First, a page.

He resided in Auburndale, Middlesex, MA 1942-SEP 1962, 24 Freeman Street. He appears in the 1942 Boston City Directory. He appears in the World War II Draft Registration rolls (26 APR 1942).

Charles's occupation: Billing Clerk Hingham, Plymouth, MA, 1943. Charlie's cousin, Frank Mahoney, got him a job at the Quincy Ship Building Company. Charlie said they were building a kind of ship called a 'destroyer escort.'

Charles's occupation: Payroll Clerk Boston, Suffolk, MA, 1943-1950. Charlie worked for Raytheon Manufacturing. He told of how one of his buddies from Commercial Credit referred him for the job. At first, Charlie was a timekeeper, but he later was trained as an engineer's assistant.

Charles's occupation: Cab Driver Newton, MA, 1950-1962. He worked with his brother in law as the 'shopper's cab' at the new shopping center at Chestnut Hill.

Charles's occupation: Clerk Boston, Suffolk, MA, 1950-1962. Charlie said he "closed down" the Filene's Department Store.

His obituary said that he was a member of American Legion Post Number 48 in Newton, MA.

James Coogan [IV] said that Charlie often hosted parties at his home. "Everyone would be there - the Rileys, Mahoneys, and Cartys. The house was always crammed full! After dinner, the whole family would sing - with my mother [Virginia Coogan] playing the piano and Charlie leading the tune."

Charles traveled SEP 1962-NOV 1962. After selling their home, Charlie and Mabel traveled to visit their daughters in New Mexico and Arizona. Their intention had been to move to Glendale, AZ - but they changed their minds. Charlie said that they were convinced to live in Hobbs, NM by a 'tap on the shoulder from a Superior Power.'

He resided Hobbs, Lea, NM NOV 1962-FEB 1998. He lived in the Jefferson House Apartment Complex until an illness in 1995. After that time, he resided with his daughter, Bonnie.

Charles's occupation: Courier Hobbs, Lea, NM, DEC 1962-31 DEC 1994. He had no intention of working when he first arrived in Hobbs. But "loafing" never suited him. Charlie described how he went back to work: "Bob Moran said that I was working too hard in my garden. So I ended up being his employee, instead of sitting around reading the paper and watching TV." He did various clerical jobs for his son-in-law (mostly at Moranco). The Hobbs Flare (31 DEC 1981) stated that Charlie was working as a courier for Moranco and W. A. Jordan.

On his 85th birthday, the Hobbs Flare described Charlie as "one of Hobb's finest and best liked citizens" and "a fine old gentleman [who] is extremely active, working everyday and is a living example of the theory that one of his caliber may 'wear out from use but never rust out from inactivity." Perhaps most descriptive of Charlie, the paper continued: "[He] has a name of being one of the best natured men anyone has met, of being a very good husband and father, whose main characteristics are faithfulness and consideration of others." The paper also quoted his daughter, Bonnie: "He has never met a stranger, he is a perfect gentleman, and the epitome of kindness and goodness."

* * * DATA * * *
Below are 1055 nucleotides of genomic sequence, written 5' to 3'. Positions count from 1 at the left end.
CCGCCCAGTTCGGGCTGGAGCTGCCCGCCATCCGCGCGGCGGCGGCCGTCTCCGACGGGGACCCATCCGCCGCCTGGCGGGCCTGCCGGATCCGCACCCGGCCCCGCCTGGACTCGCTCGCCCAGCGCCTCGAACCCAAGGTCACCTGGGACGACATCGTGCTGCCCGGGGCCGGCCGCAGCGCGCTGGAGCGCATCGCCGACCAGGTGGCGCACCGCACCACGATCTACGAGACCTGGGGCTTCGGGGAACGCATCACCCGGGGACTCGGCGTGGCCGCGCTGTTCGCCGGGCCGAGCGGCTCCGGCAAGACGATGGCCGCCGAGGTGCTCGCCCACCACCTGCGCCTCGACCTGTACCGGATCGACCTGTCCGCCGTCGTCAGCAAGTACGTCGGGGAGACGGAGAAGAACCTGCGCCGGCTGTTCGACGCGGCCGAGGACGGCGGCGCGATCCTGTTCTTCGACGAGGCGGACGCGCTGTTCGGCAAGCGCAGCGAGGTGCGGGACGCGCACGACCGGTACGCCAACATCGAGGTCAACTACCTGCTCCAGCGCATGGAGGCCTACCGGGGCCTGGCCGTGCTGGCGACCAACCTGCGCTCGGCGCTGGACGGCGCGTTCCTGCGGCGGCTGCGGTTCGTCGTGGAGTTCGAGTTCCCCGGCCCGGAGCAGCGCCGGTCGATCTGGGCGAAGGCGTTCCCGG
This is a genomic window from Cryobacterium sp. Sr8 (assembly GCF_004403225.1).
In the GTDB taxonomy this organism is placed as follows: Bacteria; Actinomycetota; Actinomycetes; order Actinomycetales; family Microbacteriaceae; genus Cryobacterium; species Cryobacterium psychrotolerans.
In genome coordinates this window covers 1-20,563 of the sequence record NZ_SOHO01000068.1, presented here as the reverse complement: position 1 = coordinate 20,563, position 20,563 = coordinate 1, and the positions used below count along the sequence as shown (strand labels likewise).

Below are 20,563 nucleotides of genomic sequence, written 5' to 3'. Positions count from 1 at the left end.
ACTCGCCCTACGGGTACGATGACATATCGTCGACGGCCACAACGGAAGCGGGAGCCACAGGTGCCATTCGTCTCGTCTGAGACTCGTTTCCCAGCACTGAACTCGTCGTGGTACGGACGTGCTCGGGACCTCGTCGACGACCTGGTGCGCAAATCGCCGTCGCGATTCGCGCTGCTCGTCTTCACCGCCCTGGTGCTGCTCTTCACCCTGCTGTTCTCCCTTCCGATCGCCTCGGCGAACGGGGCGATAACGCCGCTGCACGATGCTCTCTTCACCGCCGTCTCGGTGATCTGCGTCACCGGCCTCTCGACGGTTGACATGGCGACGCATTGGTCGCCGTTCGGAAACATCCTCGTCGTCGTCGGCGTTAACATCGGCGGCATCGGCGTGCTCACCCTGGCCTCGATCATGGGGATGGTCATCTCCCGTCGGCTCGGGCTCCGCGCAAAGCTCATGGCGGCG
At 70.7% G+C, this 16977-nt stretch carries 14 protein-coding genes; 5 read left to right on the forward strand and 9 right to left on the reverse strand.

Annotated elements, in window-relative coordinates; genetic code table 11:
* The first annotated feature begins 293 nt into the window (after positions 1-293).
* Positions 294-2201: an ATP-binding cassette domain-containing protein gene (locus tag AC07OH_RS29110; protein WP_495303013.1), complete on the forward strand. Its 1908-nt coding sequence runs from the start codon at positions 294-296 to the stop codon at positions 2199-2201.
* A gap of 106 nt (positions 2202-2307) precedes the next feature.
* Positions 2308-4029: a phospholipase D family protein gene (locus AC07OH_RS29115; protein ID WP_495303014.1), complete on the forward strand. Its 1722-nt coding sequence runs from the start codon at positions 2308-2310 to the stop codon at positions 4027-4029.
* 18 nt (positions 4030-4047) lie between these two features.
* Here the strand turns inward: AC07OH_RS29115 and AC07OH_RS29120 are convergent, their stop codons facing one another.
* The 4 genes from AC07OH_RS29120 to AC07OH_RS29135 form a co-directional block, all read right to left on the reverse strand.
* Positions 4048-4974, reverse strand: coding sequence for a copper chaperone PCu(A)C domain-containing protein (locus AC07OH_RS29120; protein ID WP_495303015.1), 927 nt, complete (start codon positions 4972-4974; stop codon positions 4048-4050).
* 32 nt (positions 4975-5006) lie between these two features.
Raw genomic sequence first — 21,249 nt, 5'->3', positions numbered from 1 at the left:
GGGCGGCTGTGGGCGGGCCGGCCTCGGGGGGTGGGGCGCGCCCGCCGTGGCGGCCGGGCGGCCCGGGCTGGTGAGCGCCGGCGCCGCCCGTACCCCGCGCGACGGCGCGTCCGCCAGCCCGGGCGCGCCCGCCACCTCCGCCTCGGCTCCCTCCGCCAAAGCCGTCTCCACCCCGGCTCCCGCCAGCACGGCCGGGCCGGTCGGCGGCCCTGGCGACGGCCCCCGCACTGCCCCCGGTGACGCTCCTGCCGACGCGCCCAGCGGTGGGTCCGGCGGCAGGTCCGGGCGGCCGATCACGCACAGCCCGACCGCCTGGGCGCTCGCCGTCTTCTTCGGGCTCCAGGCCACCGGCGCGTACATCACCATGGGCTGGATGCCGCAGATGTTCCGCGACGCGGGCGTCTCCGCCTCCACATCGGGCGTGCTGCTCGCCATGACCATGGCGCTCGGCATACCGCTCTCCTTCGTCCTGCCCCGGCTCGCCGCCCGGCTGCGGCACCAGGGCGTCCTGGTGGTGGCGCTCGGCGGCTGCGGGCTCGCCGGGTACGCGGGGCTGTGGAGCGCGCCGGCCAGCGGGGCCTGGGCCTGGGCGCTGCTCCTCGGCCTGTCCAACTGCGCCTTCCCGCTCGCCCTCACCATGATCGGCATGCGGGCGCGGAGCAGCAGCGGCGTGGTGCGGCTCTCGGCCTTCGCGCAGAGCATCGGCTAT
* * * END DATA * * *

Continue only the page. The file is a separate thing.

Charlie and Mabel celebrated their Golden Wedding Anniversary in 1982. Many visitors came to the Mass of Thanksgiving held at St. Helena's Catholic Church.

Charles traveled MAY 1986. Charlie and Mabel celebrated her 82nd birthday in style - in Ireland. Kathy Moran said that he was very excited to have the chance to tour the island with a personal guide. Their daughter, Bonnie, also traveled with them. After seeing many sights in the Emerald Isle, the trip then proceded to Paris, France, where Charlie was again overwhelmed by the sights.

Hundreds of relatives and friends celebrated Charlie's birthday in Hobbs. On the 28th of December, a gathering over over 300 people attended a reception given in his honor. A pianist played melodies of Irish tunes while each of the guest paid their respects (in person) to Charlie. Three days later, his 100th Birthday party was attended by around 100 guests. After a delicious dinner, his 10 grand-children each brought him a cake with 10 candles - and the crowd happily sang "Happy Birthday" for him each time! Many well wishers followed with toasts to Charlie's health. The party ended with everyone welcoming the new year.

Charlie had a remarkable mind. During his last trip East (at age 95!), he was experiencing chest pains. Even though he had just arrived in Boston that day - and was presumeably having a heart attack - he kept telling the cab driver what streets to take to make sure they took the shortest route to the hospital! He still knew all the street names!

He died at the Columbia Lea Regional Medical Center.

His funeral was held Hobbs, Lea, NM, 21 FEB 1998. The service was held at 9:00 AM at Saint Helena Catholic Church. Rev. Jose Reyes was the officiating priest.

Charles Eugene Coogan and Mabel Martha Theurer had the following children: